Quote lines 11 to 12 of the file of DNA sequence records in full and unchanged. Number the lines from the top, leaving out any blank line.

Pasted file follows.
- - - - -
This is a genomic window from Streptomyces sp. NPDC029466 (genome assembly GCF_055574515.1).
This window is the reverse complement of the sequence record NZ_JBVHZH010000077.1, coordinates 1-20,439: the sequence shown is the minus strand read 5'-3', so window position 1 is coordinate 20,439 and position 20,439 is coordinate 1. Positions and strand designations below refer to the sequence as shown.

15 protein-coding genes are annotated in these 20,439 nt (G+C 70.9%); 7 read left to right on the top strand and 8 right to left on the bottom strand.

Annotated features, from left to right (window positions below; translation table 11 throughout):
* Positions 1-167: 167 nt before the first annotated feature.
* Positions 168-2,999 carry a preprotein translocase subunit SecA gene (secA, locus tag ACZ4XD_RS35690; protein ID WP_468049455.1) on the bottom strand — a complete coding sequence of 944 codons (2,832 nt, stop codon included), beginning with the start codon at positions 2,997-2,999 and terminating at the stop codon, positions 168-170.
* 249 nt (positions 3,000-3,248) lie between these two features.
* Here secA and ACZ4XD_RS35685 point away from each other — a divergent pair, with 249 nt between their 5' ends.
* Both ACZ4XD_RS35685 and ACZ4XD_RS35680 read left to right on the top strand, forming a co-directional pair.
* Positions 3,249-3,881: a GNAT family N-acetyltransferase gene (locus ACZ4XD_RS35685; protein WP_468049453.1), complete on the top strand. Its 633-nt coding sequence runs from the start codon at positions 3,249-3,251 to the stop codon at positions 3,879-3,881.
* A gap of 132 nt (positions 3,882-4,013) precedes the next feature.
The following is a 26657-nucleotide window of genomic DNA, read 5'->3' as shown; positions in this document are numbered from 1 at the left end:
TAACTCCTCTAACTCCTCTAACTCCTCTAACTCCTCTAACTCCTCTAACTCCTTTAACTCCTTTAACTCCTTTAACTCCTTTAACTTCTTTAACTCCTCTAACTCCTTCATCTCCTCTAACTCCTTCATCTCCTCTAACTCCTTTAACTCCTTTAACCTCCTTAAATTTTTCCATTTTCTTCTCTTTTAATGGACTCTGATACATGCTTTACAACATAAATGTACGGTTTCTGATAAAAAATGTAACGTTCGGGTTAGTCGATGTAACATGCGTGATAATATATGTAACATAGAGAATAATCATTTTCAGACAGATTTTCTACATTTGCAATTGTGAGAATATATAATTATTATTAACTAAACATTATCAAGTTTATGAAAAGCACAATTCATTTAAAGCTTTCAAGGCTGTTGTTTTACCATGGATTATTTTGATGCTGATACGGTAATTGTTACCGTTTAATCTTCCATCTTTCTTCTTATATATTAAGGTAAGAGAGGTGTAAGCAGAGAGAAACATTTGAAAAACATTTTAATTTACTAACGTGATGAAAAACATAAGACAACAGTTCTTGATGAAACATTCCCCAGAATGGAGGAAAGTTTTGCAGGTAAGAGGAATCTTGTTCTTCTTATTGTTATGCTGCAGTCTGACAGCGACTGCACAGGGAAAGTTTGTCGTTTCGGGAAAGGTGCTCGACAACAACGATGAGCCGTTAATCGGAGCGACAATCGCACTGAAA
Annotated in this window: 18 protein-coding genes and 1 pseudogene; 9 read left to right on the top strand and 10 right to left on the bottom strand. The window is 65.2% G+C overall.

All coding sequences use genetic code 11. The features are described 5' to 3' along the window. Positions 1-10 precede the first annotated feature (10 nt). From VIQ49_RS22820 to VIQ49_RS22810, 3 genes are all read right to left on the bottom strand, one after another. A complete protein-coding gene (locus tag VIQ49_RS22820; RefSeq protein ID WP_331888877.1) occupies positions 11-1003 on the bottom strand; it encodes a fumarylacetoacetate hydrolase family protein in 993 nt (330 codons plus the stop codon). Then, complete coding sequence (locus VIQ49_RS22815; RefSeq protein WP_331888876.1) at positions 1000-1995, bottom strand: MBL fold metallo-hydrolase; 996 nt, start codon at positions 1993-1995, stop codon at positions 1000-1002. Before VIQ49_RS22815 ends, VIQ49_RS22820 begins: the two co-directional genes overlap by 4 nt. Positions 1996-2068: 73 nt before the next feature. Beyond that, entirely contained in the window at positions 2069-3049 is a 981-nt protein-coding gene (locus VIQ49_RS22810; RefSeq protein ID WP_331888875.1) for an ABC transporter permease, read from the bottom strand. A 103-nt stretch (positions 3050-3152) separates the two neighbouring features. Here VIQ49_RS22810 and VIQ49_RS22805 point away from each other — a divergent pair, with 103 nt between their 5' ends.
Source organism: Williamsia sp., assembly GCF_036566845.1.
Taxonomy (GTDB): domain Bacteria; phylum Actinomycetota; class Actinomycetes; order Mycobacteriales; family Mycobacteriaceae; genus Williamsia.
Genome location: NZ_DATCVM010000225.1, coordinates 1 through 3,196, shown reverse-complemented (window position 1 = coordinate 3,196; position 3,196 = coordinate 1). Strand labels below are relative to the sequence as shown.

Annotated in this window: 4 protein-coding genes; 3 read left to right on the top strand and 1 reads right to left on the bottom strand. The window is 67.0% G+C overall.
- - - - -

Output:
* A gap of 132 nt (positions 3,882-4,013) precedes the next feature.
The following is a 26657-nucleotide window of genomic DNA, read 5'->3' as shown; positions in this document are numbered from 1 at the left end: